By Geetika Sasan Bhandari
A recent article in the New York Times caught my eye. It compared how much the Organization for Economic Cooperation and Development (OECD) countries spent on childcare, based on a report by the OECD and Elizabeth Davis and Aaron Sojourner for the Hamilton Project.
It was unsurprising to find the Nordic countries right on top, with Norway at No. 1 with an annual public spending per child on early childhood at USD 29,726 (approx. Rs 22 lakh). Iceland, Finland, Denmark, Germany and Sweden followed. The US is an outlier, says the report, because it spends only 500 USD, in comparison.
What struck me was that this list pretty much mirrors the annual list of countries that top the happiness quotient as well. This year, Finland is back at No. 1, and some of the other countries in the Top 10 are Sweden, Norway, Iceland, Denmark, The Netherlands, and Luxembourg (in no particular order). The World Happiness Report is published annually by the U.N. Sustainable Development Solutions Network.
Is it any wonder that countries that contribute to making parenting and child raising easier for parents, tend to have the happiest citizens? The Nordic countries have in fact, been role models when it comes to family, parenting, and education, because they achieve several goals with their family-friendly policies. Finland, according to an article titled ‘Why Nordic nations are the best places to have children’ in weforum.org, has an iconic maternity package or ‘baby box’, containing baby essentials and a first reading book, that is given to all new moms–since the 1930s. The box now contains some 60+ items and what’s even more interesting is that the box itself doubles as a cot!
In Sweden, says the same article, parents are entitled to 16 months of parental leave and every family also receives a child allowance. Relieving parents of some of the financial burden obviously reduces stress and moreover, paid childcare ensures mothers can go back to work. This allows for a more equal society because workplaces have more gender parity. The benefits just go on and on.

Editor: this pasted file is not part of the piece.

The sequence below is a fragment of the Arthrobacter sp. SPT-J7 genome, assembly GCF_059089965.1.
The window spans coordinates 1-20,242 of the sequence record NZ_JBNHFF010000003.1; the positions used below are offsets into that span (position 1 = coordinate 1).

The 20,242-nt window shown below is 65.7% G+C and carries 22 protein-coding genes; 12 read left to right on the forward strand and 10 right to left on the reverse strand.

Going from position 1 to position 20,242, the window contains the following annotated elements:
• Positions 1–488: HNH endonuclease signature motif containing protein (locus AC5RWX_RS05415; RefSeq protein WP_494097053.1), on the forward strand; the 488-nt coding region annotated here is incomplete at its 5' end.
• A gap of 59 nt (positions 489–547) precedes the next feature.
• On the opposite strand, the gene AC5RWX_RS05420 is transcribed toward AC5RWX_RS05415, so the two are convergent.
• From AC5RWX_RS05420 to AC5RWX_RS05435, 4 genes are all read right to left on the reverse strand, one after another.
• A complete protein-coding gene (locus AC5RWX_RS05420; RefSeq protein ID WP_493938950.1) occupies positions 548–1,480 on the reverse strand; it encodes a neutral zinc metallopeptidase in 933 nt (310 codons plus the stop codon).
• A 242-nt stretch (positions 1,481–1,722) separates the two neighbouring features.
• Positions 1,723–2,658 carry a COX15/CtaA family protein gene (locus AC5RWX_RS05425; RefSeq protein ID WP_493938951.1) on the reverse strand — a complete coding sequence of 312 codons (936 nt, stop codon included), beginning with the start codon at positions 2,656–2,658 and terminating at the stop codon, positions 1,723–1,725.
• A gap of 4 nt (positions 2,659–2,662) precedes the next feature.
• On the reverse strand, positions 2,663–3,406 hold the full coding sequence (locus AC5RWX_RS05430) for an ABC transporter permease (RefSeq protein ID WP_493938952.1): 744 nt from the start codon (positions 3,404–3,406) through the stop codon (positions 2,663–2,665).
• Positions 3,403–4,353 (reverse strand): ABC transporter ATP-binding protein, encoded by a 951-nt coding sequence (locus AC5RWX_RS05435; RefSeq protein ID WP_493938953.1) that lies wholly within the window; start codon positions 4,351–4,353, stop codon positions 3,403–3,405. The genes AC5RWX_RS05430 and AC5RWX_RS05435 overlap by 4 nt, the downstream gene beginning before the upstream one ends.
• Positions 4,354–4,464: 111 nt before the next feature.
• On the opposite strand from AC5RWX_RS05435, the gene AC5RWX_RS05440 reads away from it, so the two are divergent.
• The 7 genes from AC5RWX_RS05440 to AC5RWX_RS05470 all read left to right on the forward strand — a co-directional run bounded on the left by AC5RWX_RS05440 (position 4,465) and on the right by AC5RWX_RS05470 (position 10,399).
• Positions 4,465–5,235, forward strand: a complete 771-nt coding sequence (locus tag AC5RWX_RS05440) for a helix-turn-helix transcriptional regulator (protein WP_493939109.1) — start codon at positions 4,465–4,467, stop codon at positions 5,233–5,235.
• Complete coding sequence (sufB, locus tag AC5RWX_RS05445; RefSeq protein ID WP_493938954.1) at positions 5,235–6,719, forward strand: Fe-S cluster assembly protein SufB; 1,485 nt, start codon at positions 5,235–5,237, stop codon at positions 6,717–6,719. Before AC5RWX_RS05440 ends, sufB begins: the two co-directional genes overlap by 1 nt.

All evidence corroborates this.
The 2021 Best Countries for Raising Kids report has Denmark, Sweden, Norway, The Netherlands and Canada in the Top 5. Canada has a policy that states: “If both parents care for a newborn or newly adopted child, they are entitled to a combined period of parental leave of no more than 63 weeks,” says a usnews.com article titled ‘Best Countries for Raising Kids’. In Sweden, “Each parent in the country is allowed 480 days of paid parental leave and 90 of those days are reserved for each parent (according to sweden.se, Sweden’s official website).” The best part? Three months leave is designated for each parent which cannot be transferred to the other parent. That automatically means fathers are expected to be equally involved in child raising, especially in those difficult first few months. It also acknowledges that fathers are perhaps far more adept than we give them credit for.
It is not difficult to understand the correlation between investing in families and children and building a happier society. In India, unfortunately, not only is childcare expensive, there is a social stigma attached to putting very young children in childcare. Safety becomes another concern because childcare institutes do not fall under the ambit of, say, an education board like CBSE, and are therefore not regulated the way schools are. Compliance is also not satisfactory. A few years ago, I remember, there was a very unfortunate incident involving a two-year-old who lost a finger due to an accident at a childcare centre in Gurgaon. Incidents such as these put further pressure on parents. With fewer joint families, and grandparents not always able to chip in, parents often have very few options and working mothers tend to be the biggest casualty, dropping out of the workforce. According to the State of Working India 2021 report by the Azim Premji University, published in May this year, 56 percent of salaried women quit the workforce over the last year compared to 11 percent men. While Covid may be responsible for the alarmingly high number, the skew is usually the same.
Making child raising easier and financially less draining is definitely a goal every country should adopt and work to achieve. Its short- and long-term benefits far outweigh any doubts about how the money could be better spent. All it really needs for this to happen, is inclination, determination and implementation.
(The writer is former Editor of Child, and has recently launched a parenting platform called Let’s Raise Good Kids. She has two kids.)